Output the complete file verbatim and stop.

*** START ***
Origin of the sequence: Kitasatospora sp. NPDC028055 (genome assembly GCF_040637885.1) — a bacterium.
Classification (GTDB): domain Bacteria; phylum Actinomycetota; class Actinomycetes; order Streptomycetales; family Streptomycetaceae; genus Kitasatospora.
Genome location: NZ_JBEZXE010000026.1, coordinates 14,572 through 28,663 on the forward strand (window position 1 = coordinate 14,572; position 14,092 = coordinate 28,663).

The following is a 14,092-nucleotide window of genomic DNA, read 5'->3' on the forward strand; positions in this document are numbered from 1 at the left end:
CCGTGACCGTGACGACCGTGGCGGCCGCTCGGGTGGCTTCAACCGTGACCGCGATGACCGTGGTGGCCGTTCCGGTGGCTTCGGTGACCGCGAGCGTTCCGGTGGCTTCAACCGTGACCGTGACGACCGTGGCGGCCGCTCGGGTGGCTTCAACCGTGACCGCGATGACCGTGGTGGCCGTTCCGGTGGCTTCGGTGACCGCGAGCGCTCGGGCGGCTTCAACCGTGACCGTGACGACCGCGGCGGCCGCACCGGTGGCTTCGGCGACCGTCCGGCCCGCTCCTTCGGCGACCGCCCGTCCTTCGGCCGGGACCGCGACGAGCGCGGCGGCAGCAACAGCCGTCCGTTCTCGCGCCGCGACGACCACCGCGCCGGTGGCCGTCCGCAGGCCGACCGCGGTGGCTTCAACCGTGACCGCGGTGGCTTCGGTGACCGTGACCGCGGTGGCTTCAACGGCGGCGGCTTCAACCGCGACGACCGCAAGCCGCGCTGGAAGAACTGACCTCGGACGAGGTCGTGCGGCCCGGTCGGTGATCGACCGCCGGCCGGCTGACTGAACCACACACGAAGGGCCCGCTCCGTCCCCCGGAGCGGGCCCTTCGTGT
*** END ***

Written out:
Origin of the sequence: Kitasatospora sp. NPDC028055 (genome assembly GCF_040637885.1) — a bacterium.
Classification (GTDB): domain Bacteria; phylum Actinomycetota; class Actinomycetes; order Streptomycetales; family Streptomycetaceae; genus Kitasatospora.
Genome location: NZ_JBEZXE010000026.1, coordinates 14,572 through 28,663 on the forward strand (window position 1 = coordinate 14,572; position 14,092 = coordinate 28,663).

The following is a 14,092-nucleotide window of genomic DNA, read 5'->3' on the forward strand; positions in this document are numbered from 1 at the left end:
CCGTGACCGTGACGACCGTGGCGGCCGCTCGGGTGGCTTCAACCGTGACCGCGATGACCGTGGTGGCCGTTCCGGTGGCTTCGGTGACCGCGAGCGTTCCGGTGGCTTCAACCGTGACCGTGACGACCGTGGCGGCCGCTCGGGTGGCTTCAACCGTGACCGCGATGACCGTGGTGGCCGTTCCGGTGGCTTCGGTGACCGCGAGCGCTCGGGCGGCTTCAACCGTGACCGTGACGACCGCGGCGGCCGCACCGGTGGCTTCGGCGACCGTCCGGCCCGCTCCTTCGGCGACCGCCCGTCCTTCGGCCGGGACCGCGACGAGCGCGGCGGCAGCAACAGCCGTCCGTTCTCGCGCCGCGACGACCACCGCGCCGGTGGCCGTCCGCAGGCCGACCGCGGTGGCTTCAACCGTGACCGCGGTGGCTTCGGTGACCGTGACCGCGGTGGCTTCAACGGCGGCGGCTTCAACCGCGACGACCGCAAGCCGCGCTGGAAGAACTGACCTCGGACGAGGTCGTGCGGCCCGGTCGGTGATCGACCGCCGGCCGGCTGACTGAACCACACACGAAGGGCCCGCTCCGTCCCCCGGAGCGGGCCCTTCGTGT